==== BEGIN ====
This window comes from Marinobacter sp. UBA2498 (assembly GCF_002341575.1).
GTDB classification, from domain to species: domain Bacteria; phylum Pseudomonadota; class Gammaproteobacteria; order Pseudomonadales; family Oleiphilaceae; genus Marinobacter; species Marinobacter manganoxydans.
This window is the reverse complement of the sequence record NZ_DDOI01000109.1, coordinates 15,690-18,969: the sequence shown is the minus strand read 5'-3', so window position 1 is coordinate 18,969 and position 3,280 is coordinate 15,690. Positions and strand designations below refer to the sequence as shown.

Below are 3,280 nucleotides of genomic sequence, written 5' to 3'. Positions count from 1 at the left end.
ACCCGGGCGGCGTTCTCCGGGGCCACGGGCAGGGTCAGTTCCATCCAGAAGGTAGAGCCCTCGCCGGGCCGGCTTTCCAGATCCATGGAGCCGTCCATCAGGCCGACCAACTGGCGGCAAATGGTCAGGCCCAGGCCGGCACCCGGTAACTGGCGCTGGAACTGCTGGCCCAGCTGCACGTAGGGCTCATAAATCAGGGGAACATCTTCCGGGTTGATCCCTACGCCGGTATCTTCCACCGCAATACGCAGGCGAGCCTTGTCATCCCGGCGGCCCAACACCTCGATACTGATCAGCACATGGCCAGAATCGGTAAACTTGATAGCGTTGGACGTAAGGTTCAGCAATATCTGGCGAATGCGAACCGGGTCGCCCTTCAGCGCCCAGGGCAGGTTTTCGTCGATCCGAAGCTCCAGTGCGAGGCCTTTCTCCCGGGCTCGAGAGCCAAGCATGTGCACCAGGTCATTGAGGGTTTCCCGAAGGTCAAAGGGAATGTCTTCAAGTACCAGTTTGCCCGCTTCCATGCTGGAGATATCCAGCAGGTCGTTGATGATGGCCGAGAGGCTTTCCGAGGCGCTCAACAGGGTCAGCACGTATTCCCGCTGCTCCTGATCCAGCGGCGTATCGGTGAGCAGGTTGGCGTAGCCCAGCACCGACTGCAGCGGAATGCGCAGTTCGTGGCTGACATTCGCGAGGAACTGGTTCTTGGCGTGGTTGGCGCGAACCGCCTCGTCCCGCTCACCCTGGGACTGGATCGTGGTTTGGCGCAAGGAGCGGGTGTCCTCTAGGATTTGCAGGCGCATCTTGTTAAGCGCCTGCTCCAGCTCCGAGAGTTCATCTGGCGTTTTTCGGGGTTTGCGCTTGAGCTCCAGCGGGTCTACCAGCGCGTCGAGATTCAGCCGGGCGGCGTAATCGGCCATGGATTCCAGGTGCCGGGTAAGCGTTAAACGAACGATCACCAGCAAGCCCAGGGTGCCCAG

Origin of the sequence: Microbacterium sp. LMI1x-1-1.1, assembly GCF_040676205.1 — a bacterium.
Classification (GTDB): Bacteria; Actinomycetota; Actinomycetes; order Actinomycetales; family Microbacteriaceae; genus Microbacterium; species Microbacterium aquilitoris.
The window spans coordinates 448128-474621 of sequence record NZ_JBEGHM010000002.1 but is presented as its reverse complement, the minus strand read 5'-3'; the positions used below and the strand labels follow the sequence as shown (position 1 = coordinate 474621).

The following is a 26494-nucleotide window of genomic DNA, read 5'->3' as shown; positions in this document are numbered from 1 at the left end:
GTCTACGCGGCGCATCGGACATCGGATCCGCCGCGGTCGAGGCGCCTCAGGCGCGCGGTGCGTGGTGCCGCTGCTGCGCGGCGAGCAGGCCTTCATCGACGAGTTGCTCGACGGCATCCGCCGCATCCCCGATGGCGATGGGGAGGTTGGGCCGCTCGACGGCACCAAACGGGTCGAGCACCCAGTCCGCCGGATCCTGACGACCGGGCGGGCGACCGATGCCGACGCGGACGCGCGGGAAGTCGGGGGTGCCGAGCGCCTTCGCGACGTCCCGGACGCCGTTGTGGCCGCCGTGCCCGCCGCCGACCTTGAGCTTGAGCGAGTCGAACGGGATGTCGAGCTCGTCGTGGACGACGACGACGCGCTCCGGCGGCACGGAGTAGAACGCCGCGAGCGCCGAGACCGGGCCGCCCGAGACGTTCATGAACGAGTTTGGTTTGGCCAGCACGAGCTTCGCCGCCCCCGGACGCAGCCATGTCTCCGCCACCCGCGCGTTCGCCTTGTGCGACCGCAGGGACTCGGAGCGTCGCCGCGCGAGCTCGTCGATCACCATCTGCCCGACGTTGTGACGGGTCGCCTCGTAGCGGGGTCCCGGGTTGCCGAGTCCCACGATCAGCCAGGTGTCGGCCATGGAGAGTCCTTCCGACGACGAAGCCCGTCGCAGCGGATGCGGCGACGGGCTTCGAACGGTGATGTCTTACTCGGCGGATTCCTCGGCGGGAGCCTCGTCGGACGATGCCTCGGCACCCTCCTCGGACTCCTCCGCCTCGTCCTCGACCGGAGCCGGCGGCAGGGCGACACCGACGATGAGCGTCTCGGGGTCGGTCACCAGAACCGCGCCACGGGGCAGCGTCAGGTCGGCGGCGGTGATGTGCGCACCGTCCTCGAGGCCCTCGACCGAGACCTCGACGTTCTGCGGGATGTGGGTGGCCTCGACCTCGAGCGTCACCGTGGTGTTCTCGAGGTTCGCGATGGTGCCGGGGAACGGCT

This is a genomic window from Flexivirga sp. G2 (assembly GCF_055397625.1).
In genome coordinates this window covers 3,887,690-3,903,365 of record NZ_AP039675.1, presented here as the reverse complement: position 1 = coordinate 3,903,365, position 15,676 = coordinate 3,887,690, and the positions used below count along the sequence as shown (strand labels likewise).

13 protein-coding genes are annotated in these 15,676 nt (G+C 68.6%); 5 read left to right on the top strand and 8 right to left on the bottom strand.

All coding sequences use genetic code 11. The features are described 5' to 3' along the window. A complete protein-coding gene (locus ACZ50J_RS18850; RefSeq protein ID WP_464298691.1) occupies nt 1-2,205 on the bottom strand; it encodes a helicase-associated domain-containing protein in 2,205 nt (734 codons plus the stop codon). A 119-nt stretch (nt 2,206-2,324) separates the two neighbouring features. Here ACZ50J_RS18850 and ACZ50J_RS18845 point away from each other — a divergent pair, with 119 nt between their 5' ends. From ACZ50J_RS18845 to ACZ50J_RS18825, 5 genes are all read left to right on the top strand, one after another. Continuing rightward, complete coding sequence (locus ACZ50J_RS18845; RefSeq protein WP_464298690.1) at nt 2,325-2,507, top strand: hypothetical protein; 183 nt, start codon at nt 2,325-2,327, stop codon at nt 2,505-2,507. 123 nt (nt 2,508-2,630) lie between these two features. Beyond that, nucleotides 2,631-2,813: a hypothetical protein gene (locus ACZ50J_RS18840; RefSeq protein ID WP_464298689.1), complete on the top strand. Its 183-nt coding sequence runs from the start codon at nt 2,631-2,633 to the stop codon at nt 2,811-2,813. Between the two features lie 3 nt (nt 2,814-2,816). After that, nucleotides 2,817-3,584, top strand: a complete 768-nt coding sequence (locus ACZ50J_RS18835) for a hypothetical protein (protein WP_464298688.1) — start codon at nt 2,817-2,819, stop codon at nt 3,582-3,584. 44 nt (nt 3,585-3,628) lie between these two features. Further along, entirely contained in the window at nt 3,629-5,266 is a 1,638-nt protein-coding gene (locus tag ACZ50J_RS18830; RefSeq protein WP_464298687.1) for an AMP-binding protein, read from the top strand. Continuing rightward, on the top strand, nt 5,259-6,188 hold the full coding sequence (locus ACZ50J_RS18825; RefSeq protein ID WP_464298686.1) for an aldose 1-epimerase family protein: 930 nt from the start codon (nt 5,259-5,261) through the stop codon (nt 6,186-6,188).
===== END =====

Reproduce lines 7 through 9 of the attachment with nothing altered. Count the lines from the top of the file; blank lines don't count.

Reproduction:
Classification (GTDB): Bacteria; Actinomycetota; Actinomycetes; order Actinomycetales; family Microbacteriaceae; genus Microbacterium; species Microbacterium aquilitoris.
The window spans coordinates 448128-474621 of sequence record NZ_JBEGHM010000002.1 but is presented as its reverse complement, the minus strand read 5'-3'; the positions used below and the strand labels follow the sequence as shown (position 1 = coordinate 474621).

The following is a 26494-nucleotide window of genomic DNA, read 5'->3' as shown; positions in this document are numbered from 1 at the left end: